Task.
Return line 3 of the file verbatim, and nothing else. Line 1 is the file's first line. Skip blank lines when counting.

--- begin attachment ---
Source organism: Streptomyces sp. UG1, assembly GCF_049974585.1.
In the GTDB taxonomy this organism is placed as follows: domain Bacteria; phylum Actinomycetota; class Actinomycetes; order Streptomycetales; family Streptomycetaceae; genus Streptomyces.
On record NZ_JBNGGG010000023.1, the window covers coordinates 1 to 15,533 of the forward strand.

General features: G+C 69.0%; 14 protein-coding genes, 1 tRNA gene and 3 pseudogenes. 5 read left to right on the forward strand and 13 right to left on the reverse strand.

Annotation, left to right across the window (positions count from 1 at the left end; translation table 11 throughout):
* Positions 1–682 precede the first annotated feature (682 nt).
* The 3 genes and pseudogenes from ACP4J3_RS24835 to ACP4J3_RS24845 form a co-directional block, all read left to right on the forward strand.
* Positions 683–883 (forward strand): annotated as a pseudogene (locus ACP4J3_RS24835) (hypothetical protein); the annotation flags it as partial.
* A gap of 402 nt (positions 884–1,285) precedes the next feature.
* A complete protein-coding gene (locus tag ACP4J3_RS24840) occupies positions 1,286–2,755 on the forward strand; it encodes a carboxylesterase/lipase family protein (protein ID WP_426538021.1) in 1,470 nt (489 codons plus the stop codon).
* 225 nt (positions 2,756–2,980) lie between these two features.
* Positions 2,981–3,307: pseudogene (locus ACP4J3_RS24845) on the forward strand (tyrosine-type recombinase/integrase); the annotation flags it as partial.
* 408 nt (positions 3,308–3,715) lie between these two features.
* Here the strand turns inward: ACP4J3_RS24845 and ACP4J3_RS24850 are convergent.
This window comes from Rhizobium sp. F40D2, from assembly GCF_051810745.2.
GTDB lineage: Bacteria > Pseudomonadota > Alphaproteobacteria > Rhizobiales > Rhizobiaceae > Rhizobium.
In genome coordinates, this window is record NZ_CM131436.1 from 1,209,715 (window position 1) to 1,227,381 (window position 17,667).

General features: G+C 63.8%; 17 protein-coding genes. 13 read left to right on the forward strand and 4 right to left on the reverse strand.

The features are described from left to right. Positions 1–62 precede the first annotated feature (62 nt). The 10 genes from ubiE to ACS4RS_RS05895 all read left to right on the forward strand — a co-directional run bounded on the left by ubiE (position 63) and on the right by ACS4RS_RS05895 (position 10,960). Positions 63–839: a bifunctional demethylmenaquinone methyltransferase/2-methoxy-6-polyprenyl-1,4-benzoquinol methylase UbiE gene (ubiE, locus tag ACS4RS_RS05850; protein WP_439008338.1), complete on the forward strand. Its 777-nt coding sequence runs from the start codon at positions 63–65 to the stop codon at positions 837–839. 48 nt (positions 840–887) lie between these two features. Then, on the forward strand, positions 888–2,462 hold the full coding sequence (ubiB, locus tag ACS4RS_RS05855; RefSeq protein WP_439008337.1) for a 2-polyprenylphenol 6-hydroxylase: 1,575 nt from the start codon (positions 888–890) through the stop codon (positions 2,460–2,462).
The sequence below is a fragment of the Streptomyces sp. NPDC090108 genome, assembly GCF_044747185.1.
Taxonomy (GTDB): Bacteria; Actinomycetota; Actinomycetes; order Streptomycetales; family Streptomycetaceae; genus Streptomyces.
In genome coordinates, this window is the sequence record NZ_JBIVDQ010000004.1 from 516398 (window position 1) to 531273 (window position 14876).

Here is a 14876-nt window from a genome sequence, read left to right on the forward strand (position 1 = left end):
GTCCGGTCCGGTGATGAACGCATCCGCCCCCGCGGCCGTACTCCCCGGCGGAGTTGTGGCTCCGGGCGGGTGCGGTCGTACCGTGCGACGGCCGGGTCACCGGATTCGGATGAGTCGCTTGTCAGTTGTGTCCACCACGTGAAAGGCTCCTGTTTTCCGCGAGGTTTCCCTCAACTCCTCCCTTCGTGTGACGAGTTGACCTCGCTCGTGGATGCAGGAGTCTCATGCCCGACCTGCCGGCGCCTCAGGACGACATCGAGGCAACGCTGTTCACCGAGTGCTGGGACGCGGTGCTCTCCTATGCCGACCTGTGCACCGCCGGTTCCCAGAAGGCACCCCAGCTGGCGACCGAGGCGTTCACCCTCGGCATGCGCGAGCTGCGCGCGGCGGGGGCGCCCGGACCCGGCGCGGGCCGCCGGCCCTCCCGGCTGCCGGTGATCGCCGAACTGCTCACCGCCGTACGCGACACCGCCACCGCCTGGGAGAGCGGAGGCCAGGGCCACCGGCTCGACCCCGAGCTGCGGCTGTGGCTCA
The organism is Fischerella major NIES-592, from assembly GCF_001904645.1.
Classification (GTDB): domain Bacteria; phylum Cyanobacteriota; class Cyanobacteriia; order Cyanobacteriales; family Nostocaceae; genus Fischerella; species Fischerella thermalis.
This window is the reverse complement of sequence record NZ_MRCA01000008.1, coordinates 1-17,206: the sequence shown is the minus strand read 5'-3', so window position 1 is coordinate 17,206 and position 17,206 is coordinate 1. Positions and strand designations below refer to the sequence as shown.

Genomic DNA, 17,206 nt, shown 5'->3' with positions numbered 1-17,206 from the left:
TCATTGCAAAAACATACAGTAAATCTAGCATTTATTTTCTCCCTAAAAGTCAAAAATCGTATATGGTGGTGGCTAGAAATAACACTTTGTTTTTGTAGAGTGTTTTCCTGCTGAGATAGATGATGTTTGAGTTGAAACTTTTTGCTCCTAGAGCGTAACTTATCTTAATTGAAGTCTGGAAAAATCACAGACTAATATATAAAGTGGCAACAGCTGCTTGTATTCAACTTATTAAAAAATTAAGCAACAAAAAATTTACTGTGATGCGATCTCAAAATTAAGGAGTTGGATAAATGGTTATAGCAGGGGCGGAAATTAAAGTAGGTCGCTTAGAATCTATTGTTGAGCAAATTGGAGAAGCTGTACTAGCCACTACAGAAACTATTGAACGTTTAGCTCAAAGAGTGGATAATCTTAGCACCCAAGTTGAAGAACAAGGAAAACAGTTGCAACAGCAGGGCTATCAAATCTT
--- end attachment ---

On record NZ_JBNGGG010000023.1, the window covers coordinates 1 to 15,533 of the forward strand.